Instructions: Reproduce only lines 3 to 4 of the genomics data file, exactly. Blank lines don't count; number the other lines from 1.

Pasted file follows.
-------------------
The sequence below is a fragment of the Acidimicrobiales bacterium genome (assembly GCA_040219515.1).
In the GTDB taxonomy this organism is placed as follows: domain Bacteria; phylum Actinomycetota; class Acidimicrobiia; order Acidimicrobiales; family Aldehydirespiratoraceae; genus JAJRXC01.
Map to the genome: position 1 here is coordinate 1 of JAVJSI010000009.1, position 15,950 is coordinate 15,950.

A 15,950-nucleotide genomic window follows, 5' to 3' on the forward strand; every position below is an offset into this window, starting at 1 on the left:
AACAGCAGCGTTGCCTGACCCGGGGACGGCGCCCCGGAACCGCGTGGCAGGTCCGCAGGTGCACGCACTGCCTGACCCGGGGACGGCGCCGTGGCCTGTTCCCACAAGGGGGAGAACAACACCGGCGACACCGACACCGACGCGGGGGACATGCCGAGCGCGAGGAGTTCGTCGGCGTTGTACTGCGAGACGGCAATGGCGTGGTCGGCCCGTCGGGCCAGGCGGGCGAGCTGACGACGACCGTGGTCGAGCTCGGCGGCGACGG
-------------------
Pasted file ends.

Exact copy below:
Map to the genome: position 1 here is coordinate 1 of JAVJSI010000009.1, position 15,950 is coordinate 15,950.

A 15,950-nucleotide genomic window follows, 5' to 3' on the forward strand; every position below is an offset into this window, starting at 1 on the left: